Haiti

Haitian elections officials say new presidential vote to take place in October

Interim President Jocelerme Privert, center, arrives with the president of the special verification commission Francois Benoit, to the national palace, in Port-au-Prince, Haiti, Monday, May 30, 2016. Haiti election officials are poised to accept the recommendations of a special verification commission calling for last year's disputed first round presidential elections to be re-run in October.
Interim President Jocelerme Privert, center, arrives with the president of the special verification commission Francois Benoit, to the national palace, in Port-au-Prince, Haiti, Monday, May 30, 2016. Haiti election officials are poised to accept the recommendations of a special verification commission calling for last year's disputed first round presidential elections to be re-run in October. AP Photo

Haiti election officials are poised to accept the recommendations of a special verification commission calling for last year's disputed first round presidential elections to be re-run in October.

In a meeting Saturday with representatives of major political parties, the nine-member Provisional Electoral Council (CEP) said it's prepared to publish an electoral timetable calling for the presidential balloting to occur on Oct. 9. If a candidate doesn't get the required votes to win, the second round would occur on Jan. 8, 2017, with the final election results published on Jan. 30, two political party representatives confirmed to the Miami Herald.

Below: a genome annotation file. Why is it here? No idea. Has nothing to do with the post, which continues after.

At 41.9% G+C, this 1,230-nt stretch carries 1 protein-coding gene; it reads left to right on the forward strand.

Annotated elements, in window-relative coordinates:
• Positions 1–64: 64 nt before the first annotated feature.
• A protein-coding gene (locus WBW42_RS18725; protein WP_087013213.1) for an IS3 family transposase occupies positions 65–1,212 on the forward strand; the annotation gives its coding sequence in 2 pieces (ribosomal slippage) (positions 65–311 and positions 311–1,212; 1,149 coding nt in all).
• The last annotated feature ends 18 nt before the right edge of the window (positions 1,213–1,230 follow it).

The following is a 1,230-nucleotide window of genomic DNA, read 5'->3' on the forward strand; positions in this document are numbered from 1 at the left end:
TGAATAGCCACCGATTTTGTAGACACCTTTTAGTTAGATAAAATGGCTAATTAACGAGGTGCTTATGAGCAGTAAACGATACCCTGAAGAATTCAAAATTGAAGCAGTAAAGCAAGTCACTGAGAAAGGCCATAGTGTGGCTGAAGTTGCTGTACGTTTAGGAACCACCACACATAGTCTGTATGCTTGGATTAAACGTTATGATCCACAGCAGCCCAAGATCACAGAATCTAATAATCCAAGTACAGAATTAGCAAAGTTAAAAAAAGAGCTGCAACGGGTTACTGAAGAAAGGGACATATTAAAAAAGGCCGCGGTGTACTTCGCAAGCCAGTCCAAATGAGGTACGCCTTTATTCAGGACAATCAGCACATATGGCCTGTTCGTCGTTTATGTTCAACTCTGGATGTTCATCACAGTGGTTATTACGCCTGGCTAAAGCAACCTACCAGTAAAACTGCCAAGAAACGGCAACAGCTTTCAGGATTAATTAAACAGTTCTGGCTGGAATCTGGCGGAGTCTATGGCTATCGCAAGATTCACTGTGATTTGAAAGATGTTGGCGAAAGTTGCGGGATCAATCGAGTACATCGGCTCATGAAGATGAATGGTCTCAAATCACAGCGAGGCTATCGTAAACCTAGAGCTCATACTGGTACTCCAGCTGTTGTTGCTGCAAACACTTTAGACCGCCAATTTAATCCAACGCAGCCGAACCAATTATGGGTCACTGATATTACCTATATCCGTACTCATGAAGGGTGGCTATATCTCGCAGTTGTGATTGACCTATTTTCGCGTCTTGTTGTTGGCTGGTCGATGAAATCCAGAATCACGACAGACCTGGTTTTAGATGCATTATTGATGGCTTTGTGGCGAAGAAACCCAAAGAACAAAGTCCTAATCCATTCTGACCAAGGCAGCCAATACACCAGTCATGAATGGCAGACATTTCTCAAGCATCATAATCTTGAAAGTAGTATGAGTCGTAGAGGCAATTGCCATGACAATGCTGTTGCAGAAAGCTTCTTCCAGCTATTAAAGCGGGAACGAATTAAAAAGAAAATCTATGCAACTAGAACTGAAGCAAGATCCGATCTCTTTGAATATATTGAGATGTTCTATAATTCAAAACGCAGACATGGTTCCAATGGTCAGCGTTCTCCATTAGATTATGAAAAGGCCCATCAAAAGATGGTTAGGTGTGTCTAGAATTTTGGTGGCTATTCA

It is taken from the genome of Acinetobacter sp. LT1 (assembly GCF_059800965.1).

The October elections would also include balloting for one-third of the Senate . Still unclear, elections officials said, is what to do about the commission's findings concerning legislative candidates who were defrauded out of their seats by alleged payoffs and bad decisions by the electoral courts.

Party representatives were told that the presidential race, which fielded 54 candidates, will not be reopened to new candidates and the current 54 will have between Wednesday and June 27 to confirm their participation in the election.

Gerald Germain, spokesman for No. 2 finisher Jude Celestin, said his candidate agrees with the timetable and the CEP's proposal.

“We've always contended that the Oct. 25 elections were not elections,” he said.

Earlier this week, Celestin broke his silence and said that while the report confirmed his allegations of “massive” election fraud despite the international community saying it was one of Haiti's better votes, the beneficiaries of the fraud should be removed.

Mathias Pierre, a presidential candidate who had removed his candidacy in favor of supporting former Sen. Moïse Jean-Charles, agreed. Pierre said the party will meet to take an official stance on the CEP's proposal and whether Jean-Charles, who finished No. 3, will participate.

“There should be sanctions for those who benefited from the fraud,” Pierre said, speaking on behalf of Jean-Charles' Pitit Dessalines party. “We've requested that the CEP allocate more time to discussing the report.”

Former President Michel Martelly's PHTK party and its candidate, Jovenel Moise, have rejected the verification report, calling it unconstitutional and illegal. Spokesman Renald Luberice could not be reached for comment.

His phone was off.

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